Congratulations from the DW CEO on the 60th anniversary of the Russian edition of DW | Analysis of events in political life and society in Germany | DW

Dear readers,

On February 24, 2022, the day of the Russian attack on Ukraine, an interview with writer Vladimir Kaminer. A German writer with Russian roots told in it about a telephone conversation with his mother-in-law, who confirmed what was already clear: the invasion that had begun, according to Kaminer, was systematically hushed up from the population by the Russian media. Instead of shocking photos of fighter jets and missiles attacking Ukrainian cities, Russian television shows endless replays of President Putin’s speech announcing the “denazification” of Ukraine – brainwashing based on completely ridiculous “alternative facts”.

On the same day, DW strengthened its Russian language program and the presence of its correspondents in Ukraine. Against the background of all the difficulties that we have already faced in previous months – such as closing of our Moscow office in early February – now it was even more important to show that DW stood up to the aggressor and his censorship apparatus by providing open and truthful information. Since the beginning of the war, we have been covering about 125 million people in Russia with our online services every month and providing them with a realistic picture of the war.

All this happens in the jubilee year Russian edition. Its founding in August 1962 fades into the background against the background of the dramatic situation in Ukraine, and yet it clearly shows one thing: the relevance of our Russian program has not weakened even after 60 years. Beginning during the Cold War with shortwave broadcasts,today we serve many different digital channels and are equally subject to censorship. What used to be jammers are now blocking entire websites. Our colleague Roman Goncharenko impressively writes about it in his text dedicated to the anniversary of broadcasting.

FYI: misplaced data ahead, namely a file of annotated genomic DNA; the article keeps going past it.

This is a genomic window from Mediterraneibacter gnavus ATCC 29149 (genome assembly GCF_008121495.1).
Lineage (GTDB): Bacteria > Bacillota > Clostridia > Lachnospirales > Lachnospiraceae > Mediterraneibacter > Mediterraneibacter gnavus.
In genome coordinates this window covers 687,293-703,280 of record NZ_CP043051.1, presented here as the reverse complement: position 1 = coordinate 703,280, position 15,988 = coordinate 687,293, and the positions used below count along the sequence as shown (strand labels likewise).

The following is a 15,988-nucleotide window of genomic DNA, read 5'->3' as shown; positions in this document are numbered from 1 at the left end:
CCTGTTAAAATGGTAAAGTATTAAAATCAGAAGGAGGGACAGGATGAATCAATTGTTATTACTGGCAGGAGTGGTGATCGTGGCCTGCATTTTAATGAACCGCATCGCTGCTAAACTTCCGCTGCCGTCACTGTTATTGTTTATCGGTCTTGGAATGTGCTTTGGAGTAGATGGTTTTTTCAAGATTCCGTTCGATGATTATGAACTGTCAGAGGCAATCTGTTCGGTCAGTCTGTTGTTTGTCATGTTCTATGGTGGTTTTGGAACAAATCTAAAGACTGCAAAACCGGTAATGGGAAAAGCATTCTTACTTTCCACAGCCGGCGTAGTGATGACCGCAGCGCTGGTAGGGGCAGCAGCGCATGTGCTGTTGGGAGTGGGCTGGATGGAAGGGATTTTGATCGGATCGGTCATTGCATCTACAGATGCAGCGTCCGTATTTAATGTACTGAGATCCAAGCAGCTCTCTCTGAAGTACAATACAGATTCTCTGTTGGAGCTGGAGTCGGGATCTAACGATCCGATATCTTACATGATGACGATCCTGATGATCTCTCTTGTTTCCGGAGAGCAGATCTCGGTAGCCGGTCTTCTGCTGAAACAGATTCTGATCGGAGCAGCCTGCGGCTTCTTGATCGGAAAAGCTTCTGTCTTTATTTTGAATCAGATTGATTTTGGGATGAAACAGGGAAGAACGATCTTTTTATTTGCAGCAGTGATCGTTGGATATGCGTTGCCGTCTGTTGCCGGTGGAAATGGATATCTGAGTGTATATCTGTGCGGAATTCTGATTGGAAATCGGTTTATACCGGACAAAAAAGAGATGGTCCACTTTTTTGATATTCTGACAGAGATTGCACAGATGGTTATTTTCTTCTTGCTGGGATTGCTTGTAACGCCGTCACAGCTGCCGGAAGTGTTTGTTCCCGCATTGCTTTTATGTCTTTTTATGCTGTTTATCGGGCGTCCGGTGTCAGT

Is independent journalism in Russia a never-ending Sisyphean labor? Not at all. Fortunately, today our users have many technical possibilities to circumvent censorship. At the same time, we provide instructions on how to do this. For example, the number of visitors to our Russian-language Facebook page increased by 370 percent in the weeks after it was blocked.

The war has been going on for five months now with no end in sight. The initial shock – as unfortunately often happens in news journalism – has given way to a “new normal”. Our colleagues from the Russian editorial office, with their reports, interviews and comments, make sure that scary drama in the center of Europe remained in the field of view of our users and was not forgotten.

I would like to thank all the employees who live every day in our slogan “Free Information for Free Decisions” and wish you and all of us more peaceful and carefree times in the coming 60 years.

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